Polydorus of Thebes

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Polydorus
Theban king
AbodeThebes
Personal information
ParentsCadmus and Harmonia
SiblingsSemele, Ino, Agave, and Autonoë
ConsortNycteïs
ChildrenLabdacus

In Greek mythology, Polydorus or Polydoros (/ˌpɒlɪˈdɔːrəs/; Ancient Greek: Πολύδωρος, i.e. "many-gift[ed]") was a king of Thebes.

Family[edit]

Polydorus was the eldest son of Cadmus and Harmonia[1][2] but younger than Semele,[3] his other sisters were Autonoë, Ino and Agave. He was the father of Labdacus[4] by Nycteïs, the daughter of Nycteus.

Last of all Harmonia added a little son to the brood of sisters, and made Cadmos happy – Polydoros, the morning star of the Aonian nation, younger than rosy cheek Semele[5]

Mythology[edit]

Upon the death of Cadmus, Pentheus, the son of Echion and Agave, after banishing Polydorus[6] ruled Thebes for a short time until Dionysus prompted Agave to kill Pentheus.[7] Polydorus then succeeded Pentheus as king of Thebes and married Nycteïs.[8] When their son Labdacus was still young, Polydorus died of unknown causes, entrusting his father-in-law Nycteus to care the infant prince and to be his regent.[9]

In Pausanias's history, Polydorus' rule began when his father abdicated the throne and together with his mother Harmonia migrated to the Illyrian tribe of the Enchelii, but this is the only source for such a timeline.[10] It is also said that along with the thunderbolt hurled at the bridal chamber of Semele there fell a log from heaven. This log was adorned by Polydorus with bronze and called it Dionysus Cadmus.[11]

A different account by Diodorus stated that the Thebans were exiled a second time (the first time during the reign of Cadmus) for Polydorus came back and was dissatisfied with the situation because of the misfortunes that had befallen Amphion, the previous king,[12] in connection with his children.[13]

Genealogy[edit]

Argive genealogy in Greek mythology
InachusMelia
ZeusIoPhoroneus
EpaphusMemphis
LibyaPoseidon
BelusAchiroëAgenorTelephassa
DanausElephantisAegyptusCadmusCilixEuropaPhoenix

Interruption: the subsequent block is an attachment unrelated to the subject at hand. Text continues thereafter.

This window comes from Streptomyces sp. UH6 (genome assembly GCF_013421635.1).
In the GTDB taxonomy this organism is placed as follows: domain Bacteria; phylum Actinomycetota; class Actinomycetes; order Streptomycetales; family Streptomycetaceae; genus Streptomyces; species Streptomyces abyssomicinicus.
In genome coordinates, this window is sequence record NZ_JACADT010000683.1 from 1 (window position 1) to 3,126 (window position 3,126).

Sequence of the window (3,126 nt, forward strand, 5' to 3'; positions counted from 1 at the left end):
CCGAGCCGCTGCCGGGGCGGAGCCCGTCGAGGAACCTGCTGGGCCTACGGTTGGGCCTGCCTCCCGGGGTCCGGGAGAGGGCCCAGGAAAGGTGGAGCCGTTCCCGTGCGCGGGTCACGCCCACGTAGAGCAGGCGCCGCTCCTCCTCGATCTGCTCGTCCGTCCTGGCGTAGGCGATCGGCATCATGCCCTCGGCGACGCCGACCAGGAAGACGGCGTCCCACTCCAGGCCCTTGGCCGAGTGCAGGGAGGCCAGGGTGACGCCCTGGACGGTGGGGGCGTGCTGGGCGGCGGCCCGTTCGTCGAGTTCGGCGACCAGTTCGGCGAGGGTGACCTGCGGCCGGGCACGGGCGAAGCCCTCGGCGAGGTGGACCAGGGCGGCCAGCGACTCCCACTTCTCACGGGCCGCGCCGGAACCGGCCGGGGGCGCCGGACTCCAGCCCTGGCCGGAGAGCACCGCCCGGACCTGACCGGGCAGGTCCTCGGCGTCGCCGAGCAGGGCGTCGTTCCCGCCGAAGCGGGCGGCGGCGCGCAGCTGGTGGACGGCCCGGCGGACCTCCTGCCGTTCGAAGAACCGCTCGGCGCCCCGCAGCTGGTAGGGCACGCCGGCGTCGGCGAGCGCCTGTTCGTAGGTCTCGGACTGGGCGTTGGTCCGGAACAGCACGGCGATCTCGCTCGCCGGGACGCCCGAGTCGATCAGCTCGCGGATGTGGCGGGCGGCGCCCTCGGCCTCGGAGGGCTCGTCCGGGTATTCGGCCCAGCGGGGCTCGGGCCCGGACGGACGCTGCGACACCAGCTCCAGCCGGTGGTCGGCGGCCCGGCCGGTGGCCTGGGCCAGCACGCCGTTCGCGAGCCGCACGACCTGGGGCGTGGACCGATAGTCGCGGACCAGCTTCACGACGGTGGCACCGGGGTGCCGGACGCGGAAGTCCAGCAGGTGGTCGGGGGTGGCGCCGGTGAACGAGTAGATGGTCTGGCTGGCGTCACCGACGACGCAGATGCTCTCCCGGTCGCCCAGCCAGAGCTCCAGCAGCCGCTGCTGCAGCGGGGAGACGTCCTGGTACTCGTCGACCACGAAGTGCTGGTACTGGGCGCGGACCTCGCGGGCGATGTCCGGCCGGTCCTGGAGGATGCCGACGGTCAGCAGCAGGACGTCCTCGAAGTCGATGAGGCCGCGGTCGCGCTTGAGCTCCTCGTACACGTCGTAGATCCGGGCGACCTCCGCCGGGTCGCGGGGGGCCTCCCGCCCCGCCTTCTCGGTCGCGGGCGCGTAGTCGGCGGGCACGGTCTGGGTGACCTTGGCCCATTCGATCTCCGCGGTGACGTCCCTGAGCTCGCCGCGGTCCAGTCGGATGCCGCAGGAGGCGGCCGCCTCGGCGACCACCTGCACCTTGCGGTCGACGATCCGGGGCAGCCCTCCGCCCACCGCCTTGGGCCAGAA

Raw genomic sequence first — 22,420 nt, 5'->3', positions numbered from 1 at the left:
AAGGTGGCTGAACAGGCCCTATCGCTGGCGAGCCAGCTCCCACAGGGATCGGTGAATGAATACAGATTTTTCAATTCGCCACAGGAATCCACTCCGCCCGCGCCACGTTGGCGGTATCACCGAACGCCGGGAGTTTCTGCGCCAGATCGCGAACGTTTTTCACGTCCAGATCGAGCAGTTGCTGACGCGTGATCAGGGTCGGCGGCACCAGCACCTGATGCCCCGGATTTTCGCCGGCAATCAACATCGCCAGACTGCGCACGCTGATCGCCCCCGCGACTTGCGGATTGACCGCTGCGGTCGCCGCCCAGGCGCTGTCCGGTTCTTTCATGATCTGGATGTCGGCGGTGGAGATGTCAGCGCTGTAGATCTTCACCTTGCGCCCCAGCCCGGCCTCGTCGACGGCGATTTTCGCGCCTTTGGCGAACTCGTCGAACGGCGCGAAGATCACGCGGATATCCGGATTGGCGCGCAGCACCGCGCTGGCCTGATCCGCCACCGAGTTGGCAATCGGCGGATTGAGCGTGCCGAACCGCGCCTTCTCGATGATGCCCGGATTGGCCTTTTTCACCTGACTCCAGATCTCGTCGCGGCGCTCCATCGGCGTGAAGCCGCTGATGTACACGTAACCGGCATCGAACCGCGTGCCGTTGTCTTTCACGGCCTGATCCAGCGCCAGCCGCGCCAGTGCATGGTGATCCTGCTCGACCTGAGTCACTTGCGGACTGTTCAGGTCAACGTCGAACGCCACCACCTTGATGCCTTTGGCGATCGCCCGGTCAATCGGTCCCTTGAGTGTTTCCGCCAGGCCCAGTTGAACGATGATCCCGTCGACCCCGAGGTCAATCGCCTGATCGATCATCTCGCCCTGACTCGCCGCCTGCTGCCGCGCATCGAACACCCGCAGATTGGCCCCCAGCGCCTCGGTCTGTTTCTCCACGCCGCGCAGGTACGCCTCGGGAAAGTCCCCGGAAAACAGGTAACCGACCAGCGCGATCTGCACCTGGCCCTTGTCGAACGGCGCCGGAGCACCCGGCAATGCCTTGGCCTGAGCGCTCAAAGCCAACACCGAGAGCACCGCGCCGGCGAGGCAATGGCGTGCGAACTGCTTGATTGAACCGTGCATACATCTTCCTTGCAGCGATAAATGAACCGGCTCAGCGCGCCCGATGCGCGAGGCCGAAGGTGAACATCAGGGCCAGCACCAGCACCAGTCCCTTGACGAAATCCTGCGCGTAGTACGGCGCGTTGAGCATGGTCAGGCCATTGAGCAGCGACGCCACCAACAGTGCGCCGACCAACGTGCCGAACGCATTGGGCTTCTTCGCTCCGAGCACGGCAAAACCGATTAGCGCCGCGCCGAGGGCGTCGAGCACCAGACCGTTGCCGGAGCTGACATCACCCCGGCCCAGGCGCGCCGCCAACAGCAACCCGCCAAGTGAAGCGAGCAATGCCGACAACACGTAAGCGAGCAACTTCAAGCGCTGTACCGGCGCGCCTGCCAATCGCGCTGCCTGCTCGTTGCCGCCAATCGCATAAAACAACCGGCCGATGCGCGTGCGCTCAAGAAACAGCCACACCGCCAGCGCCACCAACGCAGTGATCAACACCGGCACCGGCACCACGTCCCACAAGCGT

MantineusHypermnestraLynceusHarmoniaZeus
Polydorus
SpartaLacedaemonOcaleaAbasAgaveSarpedonRhadamanthus
Autonoë
EurydiceAcrisiusInoMinos
ZeusDanaëSemeleZeus
PerseusDionysus
Colour key:

  Male
  Female
  Deity


Family tree of Theban Royal House[edit]

Royal House of Thebes family tree
  • Solid lines indicate descendants.
  • Dashed lines indicate marriages.
  • Dotted lines indicate extra-marital relationships or adoptions.
  • Kings of Thebes are numbered with bold names and a light purple background.
    • Joint rules are indicated by a number and lowercase letter, for example, 5a. Amphion shared the throne with 5b. Zethus.
  • Regents of Thebes are alphanumbered (format AN) with bold names and a light red background.
    • The number N refers to the regency preceding the reign of the Nth king. Generally this means the regent served the Nth king but not always, as Creon (A9) was serving as regent to Laodamas (the 10th King) when he was slain by Lycus II (the usurping 9th king).
    • The letter A refers to the regency sequence. "A" is the first regent, "B" is the second, etc.
  • Deities have a yellow background color and italic names.

Harmonia1.
Cadmus
PolyxoA4.
Nycteus (Regent)
DirceB4 & A6.
Lycus (Regent)
ZeusZeus
InoAgaveEchion3.
Polydorus
NycteisAntiope
SemeleAutonoë
Dionysus2.
Pentheus
Epeiros4.
Labdacus
5a.
Amphion
5b.
Zethus
Menoeceus
EurydiceA7, A8 & A9.
Creon (Regent)
Jocasta6.
Laius
MeropePolybus
HipponomeAlcaeus
Zeus
AlcmeneAmphitryonPerimede7.
Oedipus
MegaraHeraclesIphiclesAnaxo
HeniocheMegareusHaemonAntigone8b.
Eteocles
Argea8a.
Polynices
PyrrhaLycomedesIsmene9.
Lycus II
A12.
Peneleos (Regent)
10.
Laodamas
Demonassa11.
Thersander
Opheltes12.
Tisamenus
14.
Damasichthon
13.
Autesion
15.
Ptolemy
TherasArgeiaAristodemus
16.
Xanthos
EurysthenesProcles

Notes[edit]

  1. ^ Hesiod. Theogony, 978, Pseudo-Apollodorus. Bibliotheca, 3.4.2, Diodorus Siculus. Bibliotheca historica, 4.2.1 & Nonnus. Dionysiacca, 5.208
  2. ^ Nonnus. Dionysiacca, 5.208
  3. ^ Nonnus. Dionysiaca, 5.298
  4. ^ Herodotus. The Histories, 5.59, Euripides. The Phoenician Women, 1, Arrian. The Anabasis of Alexander, 2.16.1 & Sophocles. Oedipus Tyrannus, 267
  5. ^ Nonnus. Dionysiaca, 5.207ff
  6. ^ Nonnus. Dionysiaca, 46.259
  7. ^ Pseudo-Apollodorus. Bibliotheca, 3.5.2
  8. ^ Hyginus. Fabulae, 76
  9. ^ Pseudo-Apollodorus. Bibliotheca, 3.5.5 & Pausanias. Description of Greece, 2.6.2 & 9.5.4
  10. ^ Pausanias. Description of Greece, 9.5.3
  11. ^ Pausanias. Description of Greece, 9.12.4
  12. ^ Diodorus Siculus. Bibliotheca historica, 19.53.5 This was contradicting to the stories of Apollodorus because Polydorus had already died when Amphion ruled on Thebes and after Amphion's death Polydorus' grandson Laius reigned after.
  13. ^ i.e. the Niobides, slain by Apollo and Artemis to punish their mother Niobê, who had presumed to compare herself with Leto

References[edit]

Regnal titles
Preceded by
Pentheus
King of Thebes Succeeded by
Nycteus